She adds that many of the registered pesticide applications
are soaps, oils, and detergents. IPM farmers use synthetic fertilizers,
sometimes in combination with organic fertilizers such as manures, which
add organic matter to the soil. "[IPM farmers] use pesticides only
when economic damage is imminent, and they utilize pesticides that will
have the least environmental impact while controlling pests," she states.
Most of San Diego County's agricultural acreage is in
tree crops (49,262 acres vs. 7,899 acres of vegetable crops.) Over the past
decade, most tree crop farmers have been using IPM to control pest problems.
The National Organic Standards Board (NOSB) was formed as a requirement
of the Organic Foods Production Act of 1990 to help develop standards for
the production and processing of agricultural products to be marketed as
"organic." The NOSB defines "Organic Agriculture" as:
... an ecological production management system that promotes
and enhances biodiversity, biological cycles and soil biological activity.
It is based on minimal use of off-farm inputs and management practices that
restore, maintain and enhance ecological harmony.
The principal guidelines for organic production are to use materials and
practices that enhance the ecological balance of natural systems and that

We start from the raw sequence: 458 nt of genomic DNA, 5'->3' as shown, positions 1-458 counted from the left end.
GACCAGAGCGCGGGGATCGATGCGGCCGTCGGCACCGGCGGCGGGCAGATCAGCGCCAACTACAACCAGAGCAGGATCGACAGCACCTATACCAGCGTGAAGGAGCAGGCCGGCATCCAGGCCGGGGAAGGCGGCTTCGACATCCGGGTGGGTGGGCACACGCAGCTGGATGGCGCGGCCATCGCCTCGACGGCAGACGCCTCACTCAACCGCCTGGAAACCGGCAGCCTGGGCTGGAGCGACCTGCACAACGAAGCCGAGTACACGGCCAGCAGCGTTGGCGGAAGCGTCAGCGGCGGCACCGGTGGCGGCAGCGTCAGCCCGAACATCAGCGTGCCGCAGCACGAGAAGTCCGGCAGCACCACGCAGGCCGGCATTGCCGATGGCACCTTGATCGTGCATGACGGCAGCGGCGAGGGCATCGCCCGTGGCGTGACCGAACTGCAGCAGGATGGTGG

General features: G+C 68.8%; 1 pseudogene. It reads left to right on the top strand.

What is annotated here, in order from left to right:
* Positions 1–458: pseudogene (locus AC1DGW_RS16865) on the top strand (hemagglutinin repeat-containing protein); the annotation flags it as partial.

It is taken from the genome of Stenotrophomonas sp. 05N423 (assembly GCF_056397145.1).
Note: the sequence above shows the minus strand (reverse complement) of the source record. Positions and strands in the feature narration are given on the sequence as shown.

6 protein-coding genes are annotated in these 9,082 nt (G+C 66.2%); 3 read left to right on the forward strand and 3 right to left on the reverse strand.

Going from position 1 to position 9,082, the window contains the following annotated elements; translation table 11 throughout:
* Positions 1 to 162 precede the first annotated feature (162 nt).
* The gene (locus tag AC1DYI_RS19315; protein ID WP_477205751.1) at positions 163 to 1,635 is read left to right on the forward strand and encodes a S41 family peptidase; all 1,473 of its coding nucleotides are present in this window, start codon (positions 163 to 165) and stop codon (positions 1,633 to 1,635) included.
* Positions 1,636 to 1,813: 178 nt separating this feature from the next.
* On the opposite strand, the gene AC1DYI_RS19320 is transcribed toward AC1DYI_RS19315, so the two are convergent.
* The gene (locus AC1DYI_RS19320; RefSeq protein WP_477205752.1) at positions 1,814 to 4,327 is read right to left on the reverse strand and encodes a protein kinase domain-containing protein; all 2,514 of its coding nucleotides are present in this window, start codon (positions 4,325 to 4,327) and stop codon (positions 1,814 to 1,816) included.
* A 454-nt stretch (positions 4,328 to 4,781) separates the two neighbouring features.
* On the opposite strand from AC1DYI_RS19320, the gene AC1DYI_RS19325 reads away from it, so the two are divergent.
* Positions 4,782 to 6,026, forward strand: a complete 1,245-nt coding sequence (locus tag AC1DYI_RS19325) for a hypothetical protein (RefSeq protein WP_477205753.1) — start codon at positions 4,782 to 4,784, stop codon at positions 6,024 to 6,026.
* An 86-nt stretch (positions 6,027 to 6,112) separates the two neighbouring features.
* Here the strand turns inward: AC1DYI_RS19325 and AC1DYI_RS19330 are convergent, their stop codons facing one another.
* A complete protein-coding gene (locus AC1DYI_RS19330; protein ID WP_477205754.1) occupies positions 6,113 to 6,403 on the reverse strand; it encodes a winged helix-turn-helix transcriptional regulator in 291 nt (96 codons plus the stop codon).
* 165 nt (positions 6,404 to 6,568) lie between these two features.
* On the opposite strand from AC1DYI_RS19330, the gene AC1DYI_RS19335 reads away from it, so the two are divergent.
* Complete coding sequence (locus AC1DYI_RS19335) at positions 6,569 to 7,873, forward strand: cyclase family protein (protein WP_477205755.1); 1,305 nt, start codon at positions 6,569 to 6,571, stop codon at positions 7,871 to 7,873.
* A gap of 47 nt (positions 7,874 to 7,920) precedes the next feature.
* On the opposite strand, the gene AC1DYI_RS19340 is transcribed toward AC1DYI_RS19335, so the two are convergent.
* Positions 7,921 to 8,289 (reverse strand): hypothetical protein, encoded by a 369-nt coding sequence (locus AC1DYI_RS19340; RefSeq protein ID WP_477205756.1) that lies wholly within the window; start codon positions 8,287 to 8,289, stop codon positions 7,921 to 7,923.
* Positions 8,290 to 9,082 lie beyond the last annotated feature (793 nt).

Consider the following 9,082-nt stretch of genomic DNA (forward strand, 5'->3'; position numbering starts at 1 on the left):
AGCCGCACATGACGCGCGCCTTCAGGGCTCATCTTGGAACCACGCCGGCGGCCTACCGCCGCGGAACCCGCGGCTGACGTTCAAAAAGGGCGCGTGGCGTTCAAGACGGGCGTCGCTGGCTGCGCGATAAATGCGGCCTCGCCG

integrate the parts of the farming system into an ecological whole. Organic
Agriculture practices cannot ensure that products are completely free of
residues; however, methods are used to minimize pollution from the air,
soil and water. Organic food handlers, processors and retailers adhere to
standards that maintain the integrity of Organic Agriculture products. The
primary goal of Organic Agriculture is to optimize the health and productivity
of interdependent communities of soil life, plants, animals, and people.
California state law requires any farmer selling agricultural products as
"organic" to register with the county. While there is no inspection
or certification process conducted by the state, if a product sold as "organic"
is determined by a county investigator to be non-organic, the offender is
subject to a $5,000 fine. They also may be subject to up to $10,000 in federal
fines and banned from the federal organic program for five years, according
to the Organic Foods Production Act of 1990.
Until the federal program is implemented in 1997, certification
remains the responsibility of private, non-profit organizations. In California,
California Certified Organic Farmers (CCOF) and Quality Assurance International
(QAI) provide these services to farmers for a fee. Farmers must pass an
annual on-site inspection, during which the farmer must provide information
about the crop management plan, soil and water management, a soil erosion
plan, a plan for building soil fertility, the role of cover crops (which
are used to add organic matter to soil and to attract beneficial insects),
and the use of inputs (fertilizers and manures, and natural pesticides).
Organic crops may not be produced on any land that has had prohibited substances
applied to it within the previous three years.
There are 400 farmers registered as organic in San Diego
County. In addition, there are 28 certified organic growers in the CCOF's
Pacific Southwest chapter (which extends beyond San Diego to include several
farms in neighboring counties). A total of 1,513 acres of farm land are
currently certified by CCOF.
Delia Hitz likes to garden (organically of course) in between working
for Adventure 16 and San Diego Earth Day /Mothers & Others Campaign
for Better Food Choices.